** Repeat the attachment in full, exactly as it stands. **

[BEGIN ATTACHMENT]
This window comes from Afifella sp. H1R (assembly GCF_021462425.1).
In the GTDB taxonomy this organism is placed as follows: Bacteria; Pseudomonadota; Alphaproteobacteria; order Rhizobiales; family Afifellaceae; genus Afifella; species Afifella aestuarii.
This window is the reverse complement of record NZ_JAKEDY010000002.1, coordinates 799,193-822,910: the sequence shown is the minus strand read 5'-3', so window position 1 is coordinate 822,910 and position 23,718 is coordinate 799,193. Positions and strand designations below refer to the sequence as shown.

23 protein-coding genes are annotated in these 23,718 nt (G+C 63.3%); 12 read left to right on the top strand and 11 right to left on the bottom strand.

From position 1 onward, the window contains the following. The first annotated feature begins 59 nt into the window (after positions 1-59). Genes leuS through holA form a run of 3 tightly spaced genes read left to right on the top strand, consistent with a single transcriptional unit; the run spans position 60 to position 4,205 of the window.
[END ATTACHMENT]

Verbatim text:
This window comes from Afifella sp. H1R (assembly GCF_021462425.1).
In the GTDB taxonomy this organism is placed as follows: Bacteria; Pseudomonadota; Alphaproteobacteria; order Rhizobiales; family Afifellaceae; genus Afifella; species Afifella aestuarii.
This window is the reverse complement of record NZ_JAKEDY010000002.1, coordinates 799,193-822,910: the sequence shown is the minus strand read 5'-3', so window position 1 is coordinate 822,910 and position 23,718 is coordinate 799,193. Positions and strand designations below refer to the sequence as shown.

23 protein-coding genes are annotated in these 23,718 nt (G+C 63.3%); 12 read left to right on the top strand and 11 right to left on the bottom strand.

From position 1 onward, the window contains the following. The first annotated feature begins 59 nt into the window (after positions 1-59). Genes leuS through holA form a run of 3 tightly spaced genes read left to right on the top strand, consistent with a single transcriptional unit; the run spans position 60 to position 4,205 of the window.